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Learn about and understand the items, manufacturers, designers and periods as well as the specialist terms used in describing antiques and collectables. Either click one of the letters below to list the items beginning with that letter, or click on a category on the left side of the screen to list the items under that category.
Kakiemon porcelain was made from the 16th to the 19th century in the Arita area of Japan, and is generally agreed to include some of the finest porcelain made in Japan. It is decorated with polychrome enamels over glaze, the most popular colours being underglaze blue and enamels of green, blue, turquoise yellow and persimmon red.
The body of a Kakiemon object is pure white porcelain while the enamel overglaze motifs incorporate Japanese and Chinese designs, but leave much of the white surface unpainted. The name derives from the family of potters who are associated with this style of pottery.
Early Kakiemon porcelain was unmarked, and marks on later objects were variable and unreliable.
Kakiemon porcelain was first imported into Europe by the Dutch at the end of the 17th century, and became extremely popular, resulting in Kakiemon-style imitations being produced by European potteries including Bow, Chelsea and Worcester in England, Mennery, Samson and St. Cloud in France, Delft in Holland and Meissen in Germany.
It's rare for an original Kakiemon object to come onto the market, and almost all sold nowadays is of European origin, and described as Kakiemon pattern or Kakiemon style.
Kalmar Ceramics were produced by migrants Julius and Irene Kalmar of Hungary from the early 1950's to mid 1960's. Their first factory was at Lakemba, NSW and they later moved to Punchbowl. Kalmar Ceramics became Australian Art & Ceramic Products, abbreviated to AACP.
The Kammer & Reinhardt doll company was formed in 1886 in Waltershausen, Thuringia, Germany by doll-maker Ernst Kämmer and businessman Franz Reinhardt.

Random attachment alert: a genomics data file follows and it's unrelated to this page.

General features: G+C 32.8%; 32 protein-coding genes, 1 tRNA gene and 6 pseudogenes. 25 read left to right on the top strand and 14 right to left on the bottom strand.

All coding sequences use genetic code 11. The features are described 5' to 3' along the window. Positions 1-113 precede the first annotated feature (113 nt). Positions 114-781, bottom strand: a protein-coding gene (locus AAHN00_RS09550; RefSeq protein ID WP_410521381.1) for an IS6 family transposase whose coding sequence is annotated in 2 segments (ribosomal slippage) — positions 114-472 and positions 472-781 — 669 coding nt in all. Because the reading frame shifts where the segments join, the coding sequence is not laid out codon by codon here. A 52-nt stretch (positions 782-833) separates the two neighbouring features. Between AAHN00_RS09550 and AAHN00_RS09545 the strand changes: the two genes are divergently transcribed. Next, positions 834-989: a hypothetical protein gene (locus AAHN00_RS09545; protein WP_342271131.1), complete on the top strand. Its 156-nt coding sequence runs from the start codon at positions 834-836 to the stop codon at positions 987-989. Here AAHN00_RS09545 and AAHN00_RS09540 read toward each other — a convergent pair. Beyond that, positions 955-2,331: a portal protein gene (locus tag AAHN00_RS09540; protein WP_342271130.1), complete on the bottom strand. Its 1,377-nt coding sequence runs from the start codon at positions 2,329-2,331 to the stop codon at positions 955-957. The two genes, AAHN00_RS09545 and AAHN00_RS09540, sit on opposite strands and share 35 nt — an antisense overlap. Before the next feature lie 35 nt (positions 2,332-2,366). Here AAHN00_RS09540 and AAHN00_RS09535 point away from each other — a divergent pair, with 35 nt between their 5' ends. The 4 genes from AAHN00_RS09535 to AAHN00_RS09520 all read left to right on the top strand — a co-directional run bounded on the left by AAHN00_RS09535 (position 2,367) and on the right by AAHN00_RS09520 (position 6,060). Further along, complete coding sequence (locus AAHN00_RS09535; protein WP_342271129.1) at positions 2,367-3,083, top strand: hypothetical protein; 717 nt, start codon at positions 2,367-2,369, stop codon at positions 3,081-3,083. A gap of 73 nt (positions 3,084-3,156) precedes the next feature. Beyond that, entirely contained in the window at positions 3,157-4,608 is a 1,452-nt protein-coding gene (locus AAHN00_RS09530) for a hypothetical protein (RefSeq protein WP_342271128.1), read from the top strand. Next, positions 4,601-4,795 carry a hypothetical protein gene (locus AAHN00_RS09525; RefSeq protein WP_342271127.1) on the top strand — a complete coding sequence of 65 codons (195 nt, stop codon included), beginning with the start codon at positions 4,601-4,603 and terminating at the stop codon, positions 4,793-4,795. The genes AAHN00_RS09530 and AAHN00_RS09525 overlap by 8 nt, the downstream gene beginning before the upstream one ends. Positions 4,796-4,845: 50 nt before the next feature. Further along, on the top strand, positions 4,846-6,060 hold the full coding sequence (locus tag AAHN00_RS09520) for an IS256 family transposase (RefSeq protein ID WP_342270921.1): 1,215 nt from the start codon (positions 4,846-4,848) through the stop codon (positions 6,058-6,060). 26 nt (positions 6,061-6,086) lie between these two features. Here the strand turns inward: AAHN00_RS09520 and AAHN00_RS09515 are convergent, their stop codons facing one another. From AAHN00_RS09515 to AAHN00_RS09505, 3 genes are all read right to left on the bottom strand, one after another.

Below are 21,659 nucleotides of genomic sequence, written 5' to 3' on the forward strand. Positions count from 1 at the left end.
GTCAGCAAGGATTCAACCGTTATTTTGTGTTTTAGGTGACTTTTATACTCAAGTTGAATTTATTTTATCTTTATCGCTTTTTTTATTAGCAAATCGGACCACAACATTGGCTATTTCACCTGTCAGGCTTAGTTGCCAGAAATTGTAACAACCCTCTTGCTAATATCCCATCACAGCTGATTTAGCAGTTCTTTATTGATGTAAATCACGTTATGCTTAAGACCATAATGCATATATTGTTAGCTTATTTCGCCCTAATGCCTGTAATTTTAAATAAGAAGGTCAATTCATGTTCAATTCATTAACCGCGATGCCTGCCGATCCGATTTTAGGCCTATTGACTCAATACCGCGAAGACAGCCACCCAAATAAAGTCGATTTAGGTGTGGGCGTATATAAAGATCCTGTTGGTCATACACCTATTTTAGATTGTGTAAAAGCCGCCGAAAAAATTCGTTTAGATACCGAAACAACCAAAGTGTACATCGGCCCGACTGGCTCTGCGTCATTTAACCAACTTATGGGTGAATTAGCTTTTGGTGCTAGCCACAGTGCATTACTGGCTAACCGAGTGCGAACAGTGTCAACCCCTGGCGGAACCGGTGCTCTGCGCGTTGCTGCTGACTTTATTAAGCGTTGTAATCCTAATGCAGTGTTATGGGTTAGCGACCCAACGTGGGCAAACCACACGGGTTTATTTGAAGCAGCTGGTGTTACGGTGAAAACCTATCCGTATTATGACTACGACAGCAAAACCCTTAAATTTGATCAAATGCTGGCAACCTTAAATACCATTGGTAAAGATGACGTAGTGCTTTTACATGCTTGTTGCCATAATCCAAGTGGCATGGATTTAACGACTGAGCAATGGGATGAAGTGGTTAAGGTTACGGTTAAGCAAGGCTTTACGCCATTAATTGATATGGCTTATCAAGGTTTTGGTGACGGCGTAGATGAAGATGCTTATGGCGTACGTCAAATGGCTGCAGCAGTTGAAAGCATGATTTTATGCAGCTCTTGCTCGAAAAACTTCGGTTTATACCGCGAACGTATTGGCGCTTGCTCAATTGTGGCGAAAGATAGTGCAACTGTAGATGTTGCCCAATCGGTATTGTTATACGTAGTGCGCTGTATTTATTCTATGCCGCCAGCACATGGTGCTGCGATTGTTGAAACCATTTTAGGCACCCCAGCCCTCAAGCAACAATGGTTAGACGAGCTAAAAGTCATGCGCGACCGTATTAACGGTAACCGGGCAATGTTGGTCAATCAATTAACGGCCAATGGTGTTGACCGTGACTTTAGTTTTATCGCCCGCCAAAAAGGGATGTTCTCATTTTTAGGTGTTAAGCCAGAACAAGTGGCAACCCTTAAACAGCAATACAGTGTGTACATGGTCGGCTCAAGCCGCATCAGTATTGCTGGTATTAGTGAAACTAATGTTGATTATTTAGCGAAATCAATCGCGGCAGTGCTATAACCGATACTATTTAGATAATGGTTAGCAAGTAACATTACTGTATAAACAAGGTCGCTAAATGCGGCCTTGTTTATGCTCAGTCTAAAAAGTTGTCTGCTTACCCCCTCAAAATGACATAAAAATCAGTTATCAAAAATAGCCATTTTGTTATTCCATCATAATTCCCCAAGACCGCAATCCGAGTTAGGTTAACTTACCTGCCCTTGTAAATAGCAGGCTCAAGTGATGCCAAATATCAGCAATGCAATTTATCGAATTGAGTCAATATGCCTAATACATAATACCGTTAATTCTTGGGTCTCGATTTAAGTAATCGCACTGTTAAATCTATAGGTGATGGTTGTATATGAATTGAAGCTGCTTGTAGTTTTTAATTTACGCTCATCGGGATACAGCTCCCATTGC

The early Kammer & Reinhardt dolls were made of wax, and while Kammer & Reinhardt bisque doll heads and bodies were designed by by the company, most of the heads were manufactured by another German doll manufacturer, Simon & Halbig. They also purchased bisque heads from the porcelain factories of Kling and Schuetzmeister & Quendt.
From 1886 to 1909 they made dolls with a bisque head on a composition ball jointed body or kid, many with an open mouth with teeth, but after 1909 they diversified into other types of dolls including bisque, composition or celluloid heads, and cloth costume dolls with wired bodies, dressed as various professions.
Kammer & Reinhardt were one of the first producers to use coloured bisque for black, red Indian and oriental dolls, the latter of which had slanted eyes.
However, Kammer & Reinhardt is probably best known for their character baby and child dolls.
In 1902 Kammer & Reinhardt purchased the Heinrich Handwerck doll company and in 1919 they merged with the Simon & Halbig doll company.
After World War II, with their production base in what was then East Germany, all doll producers in the city of Waltershausen, where Kammer & Reinhardt were based, were combined into a single entity to avoid competition amongst the East German manufacturers, and operated as "Biggei".
The Kammer & Reinhardt company is now operating independently again, and still producing dolls.